The Big “Wrap-Up”
So what does all this mean?
How about this: I have forever told people that if the candidate or measure you support can win, with a reasonable margin, in Washington’s five largest counties, you’re gonna win the election.
With that in mind, let’s tally up the numbers and see where we are:
The King County tally, by my guess, will add another 130,000 “approved” votes to the statewide total. Snohomish County voters could add 2,000 more votes. Pierce, Clark, and Spokane Counties should reduce the “approve” votes by about 14,500 votes.
Add it all up, and I’m estimating that R-71 could gain 117,500 votes...but that number will certainly go down because of the votes of the rest of the State...so if I had to guess (and I guess I am) I would project that R-71 is going to pass with a margin of victory somewhere in the range of 80-100,000 votes, as opposed to the current margin of roughly 37,000 votes.
There are lots of caveats here: the estimates of incoming ballots could be off, the 50% turnout estimate could be inaccurate, and currently uncounted votes might not follow the trends of the votes counted so far.
Additionally, I will freely admit that I’m biased: I support R-71 (and to take it further, if same-sex couples want to marry...as long as I don’t have to buy all of them presents, I don’t see the problem), and this bias could be affecting my judgment.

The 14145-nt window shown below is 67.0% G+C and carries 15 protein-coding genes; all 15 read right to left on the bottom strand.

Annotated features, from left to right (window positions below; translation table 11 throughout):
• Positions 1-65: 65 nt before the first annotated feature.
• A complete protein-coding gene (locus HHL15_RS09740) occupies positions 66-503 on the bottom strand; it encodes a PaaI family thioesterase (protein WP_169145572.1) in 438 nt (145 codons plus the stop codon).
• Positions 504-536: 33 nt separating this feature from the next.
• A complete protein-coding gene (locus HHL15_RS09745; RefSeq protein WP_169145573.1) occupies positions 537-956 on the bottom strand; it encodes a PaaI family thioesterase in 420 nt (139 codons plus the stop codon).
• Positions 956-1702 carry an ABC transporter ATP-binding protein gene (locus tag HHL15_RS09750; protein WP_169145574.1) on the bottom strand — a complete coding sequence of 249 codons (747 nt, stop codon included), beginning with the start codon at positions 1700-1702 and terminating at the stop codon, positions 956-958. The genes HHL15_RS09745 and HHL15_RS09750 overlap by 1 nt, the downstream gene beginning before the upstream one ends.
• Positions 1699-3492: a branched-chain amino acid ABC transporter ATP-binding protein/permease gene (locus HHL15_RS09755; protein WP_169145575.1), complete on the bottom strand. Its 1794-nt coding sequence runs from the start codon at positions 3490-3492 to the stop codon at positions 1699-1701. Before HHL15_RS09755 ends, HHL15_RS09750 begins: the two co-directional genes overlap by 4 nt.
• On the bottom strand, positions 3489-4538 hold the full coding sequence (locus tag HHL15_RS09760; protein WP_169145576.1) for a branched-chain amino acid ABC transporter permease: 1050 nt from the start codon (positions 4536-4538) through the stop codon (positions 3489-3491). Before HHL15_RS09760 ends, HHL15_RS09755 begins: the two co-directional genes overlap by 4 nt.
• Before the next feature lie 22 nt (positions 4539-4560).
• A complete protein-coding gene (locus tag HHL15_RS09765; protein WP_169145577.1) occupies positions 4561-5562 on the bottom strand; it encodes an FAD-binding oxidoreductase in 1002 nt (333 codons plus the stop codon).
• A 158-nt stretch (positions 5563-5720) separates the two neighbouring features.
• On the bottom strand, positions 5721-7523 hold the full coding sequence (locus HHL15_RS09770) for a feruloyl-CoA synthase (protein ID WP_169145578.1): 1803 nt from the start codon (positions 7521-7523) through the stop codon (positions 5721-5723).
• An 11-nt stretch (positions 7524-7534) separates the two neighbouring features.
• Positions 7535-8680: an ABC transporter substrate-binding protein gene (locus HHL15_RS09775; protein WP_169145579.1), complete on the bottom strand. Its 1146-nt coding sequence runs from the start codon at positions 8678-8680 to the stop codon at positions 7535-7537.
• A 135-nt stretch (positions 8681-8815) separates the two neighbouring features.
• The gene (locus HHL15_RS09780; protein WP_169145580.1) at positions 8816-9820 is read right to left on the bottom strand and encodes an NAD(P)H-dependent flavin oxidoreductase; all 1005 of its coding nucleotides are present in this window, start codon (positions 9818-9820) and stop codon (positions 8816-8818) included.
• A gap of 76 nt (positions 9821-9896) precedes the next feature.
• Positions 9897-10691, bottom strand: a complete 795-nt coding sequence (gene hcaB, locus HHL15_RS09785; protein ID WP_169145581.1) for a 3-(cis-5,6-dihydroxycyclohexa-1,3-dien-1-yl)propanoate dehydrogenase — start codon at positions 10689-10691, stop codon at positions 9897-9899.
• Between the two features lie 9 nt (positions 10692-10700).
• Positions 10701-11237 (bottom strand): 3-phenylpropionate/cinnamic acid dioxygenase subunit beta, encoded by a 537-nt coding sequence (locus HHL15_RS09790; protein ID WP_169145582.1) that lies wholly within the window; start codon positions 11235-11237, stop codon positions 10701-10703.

So that’s today’s story: based on the return data that is known, and my own guess on what’s likely, I’m going way out on the proverbial limb and projecting that R-71 wins by somewhere between 80-100,000 votes, primarily on the strength of the uncounted King County vote and an estimate of votes that will arrive over the next 48 hours.
As with any modeling project, there are a lot of potential problems that might affect the model’s output—including my own biases—but I feel good about this estimate, and over the next week or so, we’ll see if I’m right.
Additionally, we got to have an inside look at the “process” of R-71...and we got to have an exclusive conversation with Charlene Strong’s shoulder—which, I promise, will become a “teachable moment” for yours truly as we grow, going forward, from a “words only” storytelling service into a video storytelling service.
It’s a great place to end Part Three—and it leaves us perfectly positioned to move on to a discussion of what we can learn from Tuesday’s skirmishes—but for now I have to go and strap on the goat leggings and get back to work.
After all, the doomed won’t sacrifice themselves, will they?